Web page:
Let us mobilize women!

Let us mobilize women!

Today is International Women's Day – so let us take a look at what we can do to mobilize women:

Women face more restrictions to mobility, and their travel patterns differ from those of men due to their differences in needs and tasks, and also because they generally have less time availability and access to resources. At the same time, women are in higher risk of being victim of crime and violence. Therefore, women have different requirements of transport systems and space. Taking into account the specific needs of women in transport has a broad impact, and benefits not only women.

Truly sustainable transport meets the demand of all people.

Mayors play an essential role in making transport gender sensitive. Recognizing the need to address gender issues by a mayor sends an important political message. Key issues to tackle are the support of women’s participation in decision-making, the improvement in accessibility, safety and comfort of transport modes and the planning of transport services in response to gender needs. Gender must be considered in all stages of the planning process: data collection, planning and design, implementation and monitoring. The iNUA Implementation Guide on Gender and Urban Transport offers a comprehensive set of recommendations for mayors who want to mobilize women.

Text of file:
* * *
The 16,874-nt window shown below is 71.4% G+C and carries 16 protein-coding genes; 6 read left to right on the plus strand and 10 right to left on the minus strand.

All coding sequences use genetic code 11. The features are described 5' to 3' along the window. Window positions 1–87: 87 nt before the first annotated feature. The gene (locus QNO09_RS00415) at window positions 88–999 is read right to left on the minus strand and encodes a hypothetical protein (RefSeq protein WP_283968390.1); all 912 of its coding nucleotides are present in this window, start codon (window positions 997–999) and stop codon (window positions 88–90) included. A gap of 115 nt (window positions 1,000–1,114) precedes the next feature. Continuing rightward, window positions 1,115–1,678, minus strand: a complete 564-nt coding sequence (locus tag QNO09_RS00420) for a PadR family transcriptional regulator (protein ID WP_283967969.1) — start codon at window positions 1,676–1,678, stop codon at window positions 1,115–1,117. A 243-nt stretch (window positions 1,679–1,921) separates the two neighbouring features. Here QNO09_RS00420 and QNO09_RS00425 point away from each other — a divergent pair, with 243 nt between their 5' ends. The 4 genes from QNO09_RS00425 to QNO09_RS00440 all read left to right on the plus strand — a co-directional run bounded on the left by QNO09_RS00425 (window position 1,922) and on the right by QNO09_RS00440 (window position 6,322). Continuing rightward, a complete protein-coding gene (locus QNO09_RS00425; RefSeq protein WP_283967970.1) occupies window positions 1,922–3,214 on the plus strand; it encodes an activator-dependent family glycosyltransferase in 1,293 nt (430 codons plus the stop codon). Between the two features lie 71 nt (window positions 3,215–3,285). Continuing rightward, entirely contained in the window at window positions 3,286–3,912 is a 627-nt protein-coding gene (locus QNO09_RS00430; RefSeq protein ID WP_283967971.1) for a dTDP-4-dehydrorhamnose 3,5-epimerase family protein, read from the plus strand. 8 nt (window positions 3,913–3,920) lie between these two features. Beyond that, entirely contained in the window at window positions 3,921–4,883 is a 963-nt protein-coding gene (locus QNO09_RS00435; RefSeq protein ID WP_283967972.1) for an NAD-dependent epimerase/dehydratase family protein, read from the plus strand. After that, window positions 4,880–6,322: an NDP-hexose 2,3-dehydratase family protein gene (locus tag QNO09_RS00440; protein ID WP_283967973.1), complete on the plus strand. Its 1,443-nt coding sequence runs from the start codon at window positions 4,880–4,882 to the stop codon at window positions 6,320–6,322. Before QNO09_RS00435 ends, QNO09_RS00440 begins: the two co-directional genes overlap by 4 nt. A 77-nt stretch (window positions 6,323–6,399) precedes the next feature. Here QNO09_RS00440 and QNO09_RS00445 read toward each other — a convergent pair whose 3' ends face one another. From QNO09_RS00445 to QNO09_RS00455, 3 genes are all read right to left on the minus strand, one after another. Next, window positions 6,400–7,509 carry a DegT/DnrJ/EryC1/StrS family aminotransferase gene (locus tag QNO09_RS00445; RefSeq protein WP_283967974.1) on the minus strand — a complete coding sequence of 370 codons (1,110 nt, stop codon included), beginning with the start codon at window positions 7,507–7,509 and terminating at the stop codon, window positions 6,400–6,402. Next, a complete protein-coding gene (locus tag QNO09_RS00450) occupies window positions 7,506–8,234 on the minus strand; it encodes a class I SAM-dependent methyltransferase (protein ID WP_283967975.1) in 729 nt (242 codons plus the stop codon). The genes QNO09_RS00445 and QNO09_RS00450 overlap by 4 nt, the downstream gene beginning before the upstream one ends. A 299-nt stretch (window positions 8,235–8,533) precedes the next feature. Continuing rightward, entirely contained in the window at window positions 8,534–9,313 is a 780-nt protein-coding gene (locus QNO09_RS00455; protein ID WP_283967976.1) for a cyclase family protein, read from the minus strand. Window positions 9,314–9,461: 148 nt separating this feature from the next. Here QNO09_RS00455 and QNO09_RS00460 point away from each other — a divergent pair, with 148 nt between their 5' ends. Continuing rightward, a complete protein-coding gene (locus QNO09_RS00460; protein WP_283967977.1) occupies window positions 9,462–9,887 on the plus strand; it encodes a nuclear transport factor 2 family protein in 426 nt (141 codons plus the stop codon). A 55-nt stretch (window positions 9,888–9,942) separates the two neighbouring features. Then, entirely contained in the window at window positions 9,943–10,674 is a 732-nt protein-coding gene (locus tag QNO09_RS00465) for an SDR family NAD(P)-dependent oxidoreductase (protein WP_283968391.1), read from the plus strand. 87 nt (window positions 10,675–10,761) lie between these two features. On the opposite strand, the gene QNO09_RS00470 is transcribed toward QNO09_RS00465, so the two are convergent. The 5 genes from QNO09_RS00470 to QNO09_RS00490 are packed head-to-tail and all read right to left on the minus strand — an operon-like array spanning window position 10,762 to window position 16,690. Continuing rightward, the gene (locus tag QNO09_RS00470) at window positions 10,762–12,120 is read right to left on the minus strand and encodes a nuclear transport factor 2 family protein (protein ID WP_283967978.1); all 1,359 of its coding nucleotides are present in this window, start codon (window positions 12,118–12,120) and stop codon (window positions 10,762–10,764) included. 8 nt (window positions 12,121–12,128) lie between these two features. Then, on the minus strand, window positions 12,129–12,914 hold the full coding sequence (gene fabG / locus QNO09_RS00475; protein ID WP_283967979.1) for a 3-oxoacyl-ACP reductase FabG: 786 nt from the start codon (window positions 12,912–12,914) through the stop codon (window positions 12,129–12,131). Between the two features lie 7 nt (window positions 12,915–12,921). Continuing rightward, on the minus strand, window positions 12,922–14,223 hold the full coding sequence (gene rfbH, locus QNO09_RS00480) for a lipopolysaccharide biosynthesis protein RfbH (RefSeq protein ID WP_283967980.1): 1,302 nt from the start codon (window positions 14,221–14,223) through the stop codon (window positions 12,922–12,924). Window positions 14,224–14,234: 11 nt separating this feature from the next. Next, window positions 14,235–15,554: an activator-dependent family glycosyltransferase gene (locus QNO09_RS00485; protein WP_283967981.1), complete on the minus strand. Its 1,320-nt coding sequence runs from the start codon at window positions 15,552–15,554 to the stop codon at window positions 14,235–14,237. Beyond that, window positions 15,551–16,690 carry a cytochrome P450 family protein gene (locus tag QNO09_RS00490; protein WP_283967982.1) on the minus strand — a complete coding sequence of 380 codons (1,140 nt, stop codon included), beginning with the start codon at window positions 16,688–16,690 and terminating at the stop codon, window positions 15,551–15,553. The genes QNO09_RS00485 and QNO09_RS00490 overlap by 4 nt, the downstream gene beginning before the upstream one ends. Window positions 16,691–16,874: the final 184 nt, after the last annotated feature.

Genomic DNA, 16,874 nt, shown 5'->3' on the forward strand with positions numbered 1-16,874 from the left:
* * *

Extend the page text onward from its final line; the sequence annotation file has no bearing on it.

Carlos Pardo, October 2006
Carlos Pardo, October 2006

The development of a Gender Action Plan (GAP) – a planning tool based on analyses that allows to evaluate the key challenges – is a good starting point. It includes following steps:

  • Define Targets
  • Review the Framework
  • Involving Stakeholders
  • Collect Data
  • Implementation and Monitoring

GIZ will re-launch this spring the sourcebook for policymakers in developing and emerging countries on the topic of gender in urban transport (here you can find the current publication). This sourcebook serves as user-manual for, but not exclusively limited to, policy-makers. It identifies areas in which gender and urban transport intersect and points out the concept of gender as a transversal topic that is relevant in all phases of planning, design and implementation. GIZ´s module handbook provides examples and policy advice on transport systems around the world empowering mobility of women.

Many people around the world tuned in for our SUTP-Webinar on “Gender and Urban Transport” on 18th January 2018 which shed light on how gender issues pursue sustainable urban mobility in very practical terms. Together with our speakers Heather Allen, an international consultant, and Sonal Shah, Senior Manager at ITDP India, participants had the opportunity to learn more about gender considerations in transport planning, design and operation as well as about safety and security aspects in transportation.

Read our interview on women and cycling in India where Dr. Anvita Arora and Parvesh Sharawat present their experiences of the empowerment of women through enhanced mobility. 


Join us to discuss strategies to empower women in the transport sector and change mobility systems to cater to women‘s needs during the WomenMobilizeWomen-Conference on 22nd May 2018 during the International Transport Forum in Leipzig, Germany.

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